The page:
“Now it is all more than sixty years gone but still, in my earliest memories, they all play on in that endless twilight. I see them sweeping back and forth in the fading light. Taunting and laughing together. Calling balls out that are clearly in. Arguing and laughing and playing on forever long after the last light of day has fled across the horizon and the stars spread out high above the lights.
“Service. Return. Lob. Forehand. Volley. Backhand. Volley. Love All.”
At 104. Before.
In My Mother’s Small House Are the Mansions of Memory
[Note: NOVEMBER 2018 Burned out of Paradise I have moved in with my mother in Chico. Yes, I have become that “72-year-old man who lives with his mother.” It’s not so bad. Not so bad at all to live with an active and sharp and sardonic and sweet mother as she enters her 104th year. ]
In her 104th year, this happenstance kitchen collage of my mother’s life is growing both richer and deeper. The image above is of what once was a bulletin board. It is kept in my mother’s kitchen in her apartment to the rear of an unassuming but decent collection of apartments in the small city of Chico, California.
It’s too bad the image of it is so small here on the page. But no matter how much I might enlarge the image of it, it could never be as big as what it represents. Although small in scale it is larger than the lives it chronicles. It is the sum of all love.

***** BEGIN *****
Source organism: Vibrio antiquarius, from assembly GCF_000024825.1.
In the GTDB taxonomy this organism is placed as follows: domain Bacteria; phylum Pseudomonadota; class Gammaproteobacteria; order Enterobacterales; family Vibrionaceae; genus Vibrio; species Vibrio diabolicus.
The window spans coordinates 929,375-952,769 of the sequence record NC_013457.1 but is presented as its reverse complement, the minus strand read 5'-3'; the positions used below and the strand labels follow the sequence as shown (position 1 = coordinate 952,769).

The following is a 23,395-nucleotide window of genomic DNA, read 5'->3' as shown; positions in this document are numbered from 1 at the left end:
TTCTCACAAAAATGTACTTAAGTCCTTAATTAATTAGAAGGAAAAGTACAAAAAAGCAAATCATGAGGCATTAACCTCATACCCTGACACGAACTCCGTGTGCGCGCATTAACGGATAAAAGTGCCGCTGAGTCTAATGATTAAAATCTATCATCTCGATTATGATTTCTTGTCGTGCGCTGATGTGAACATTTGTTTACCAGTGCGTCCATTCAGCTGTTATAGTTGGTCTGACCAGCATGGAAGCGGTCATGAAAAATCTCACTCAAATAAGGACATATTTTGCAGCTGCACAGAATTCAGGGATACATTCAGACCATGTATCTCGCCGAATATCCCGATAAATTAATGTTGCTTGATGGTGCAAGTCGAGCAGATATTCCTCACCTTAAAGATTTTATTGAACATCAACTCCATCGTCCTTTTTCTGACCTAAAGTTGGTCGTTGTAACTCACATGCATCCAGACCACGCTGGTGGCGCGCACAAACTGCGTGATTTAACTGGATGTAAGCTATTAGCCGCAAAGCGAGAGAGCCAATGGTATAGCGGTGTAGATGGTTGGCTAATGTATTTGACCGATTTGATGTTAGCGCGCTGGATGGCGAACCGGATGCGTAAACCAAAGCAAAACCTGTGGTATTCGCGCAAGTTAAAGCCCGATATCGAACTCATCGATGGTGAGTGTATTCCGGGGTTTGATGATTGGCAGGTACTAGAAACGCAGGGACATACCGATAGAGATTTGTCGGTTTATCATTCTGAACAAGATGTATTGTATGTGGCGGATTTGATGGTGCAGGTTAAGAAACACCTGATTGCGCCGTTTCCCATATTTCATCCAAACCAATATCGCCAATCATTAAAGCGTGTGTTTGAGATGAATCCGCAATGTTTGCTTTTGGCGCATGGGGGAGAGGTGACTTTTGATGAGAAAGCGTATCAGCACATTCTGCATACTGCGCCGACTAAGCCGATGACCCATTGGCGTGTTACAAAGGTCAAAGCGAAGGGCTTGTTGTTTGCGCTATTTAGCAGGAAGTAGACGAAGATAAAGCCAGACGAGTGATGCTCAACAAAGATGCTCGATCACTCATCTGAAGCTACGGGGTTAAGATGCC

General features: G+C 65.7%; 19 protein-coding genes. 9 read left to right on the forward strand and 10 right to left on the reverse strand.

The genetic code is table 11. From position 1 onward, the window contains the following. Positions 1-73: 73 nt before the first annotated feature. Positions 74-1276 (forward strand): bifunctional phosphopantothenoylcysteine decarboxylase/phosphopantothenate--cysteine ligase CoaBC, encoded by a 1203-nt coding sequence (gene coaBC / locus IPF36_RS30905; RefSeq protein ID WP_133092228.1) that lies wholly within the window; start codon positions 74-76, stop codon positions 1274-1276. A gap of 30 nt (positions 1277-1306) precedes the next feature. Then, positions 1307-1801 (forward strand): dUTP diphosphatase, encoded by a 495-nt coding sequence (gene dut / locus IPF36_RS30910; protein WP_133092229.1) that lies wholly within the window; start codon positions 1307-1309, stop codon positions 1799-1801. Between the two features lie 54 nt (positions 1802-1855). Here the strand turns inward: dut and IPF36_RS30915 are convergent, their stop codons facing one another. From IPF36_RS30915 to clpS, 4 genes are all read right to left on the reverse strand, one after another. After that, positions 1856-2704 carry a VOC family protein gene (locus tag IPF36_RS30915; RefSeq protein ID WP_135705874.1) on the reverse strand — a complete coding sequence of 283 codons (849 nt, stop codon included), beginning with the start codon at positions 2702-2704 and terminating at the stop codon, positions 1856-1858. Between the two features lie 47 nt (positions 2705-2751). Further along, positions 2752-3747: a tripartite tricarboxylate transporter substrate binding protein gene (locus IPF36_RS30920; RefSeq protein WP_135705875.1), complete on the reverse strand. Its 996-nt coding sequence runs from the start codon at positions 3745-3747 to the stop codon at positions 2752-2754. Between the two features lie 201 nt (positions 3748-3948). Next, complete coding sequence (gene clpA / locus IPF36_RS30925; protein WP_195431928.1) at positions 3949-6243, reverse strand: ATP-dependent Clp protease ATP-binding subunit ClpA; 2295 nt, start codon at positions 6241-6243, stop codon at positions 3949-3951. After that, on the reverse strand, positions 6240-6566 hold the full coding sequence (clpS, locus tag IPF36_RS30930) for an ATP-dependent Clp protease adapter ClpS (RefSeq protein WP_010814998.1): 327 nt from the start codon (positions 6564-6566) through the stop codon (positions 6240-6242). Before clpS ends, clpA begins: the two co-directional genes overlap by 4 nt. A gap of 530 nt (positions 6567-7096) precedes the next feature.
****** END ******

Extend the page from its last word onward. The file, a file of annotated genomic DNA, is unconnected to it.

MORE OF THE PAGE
You’d miss that. If I could show it to you in real time and at its actual size, you’d still miss it. It would remain much as you see it here — just a jumble of clips, slogans, photos, handicrafts, and images. Aside from its complexity, it wouldn’t mean all that much to you. These icons of other people’s private lives never do.
And yet, if you have anything that even resembles a functioning family, there’s a bulletin board like this somewhere in the various dwellings of your family. If you’re lucky, there’s more than one. You don’t know what this one means, but you know what yours means. You know it all — for better and for worse.
Still, to know the worst of the stories that lie behind these images you not only need to know the lives these commonplace icons chronicle, you have to be looking hard for the worse and, in the end, dragging it out of your own memory. If you work at finding the worst in people, you can always locate it.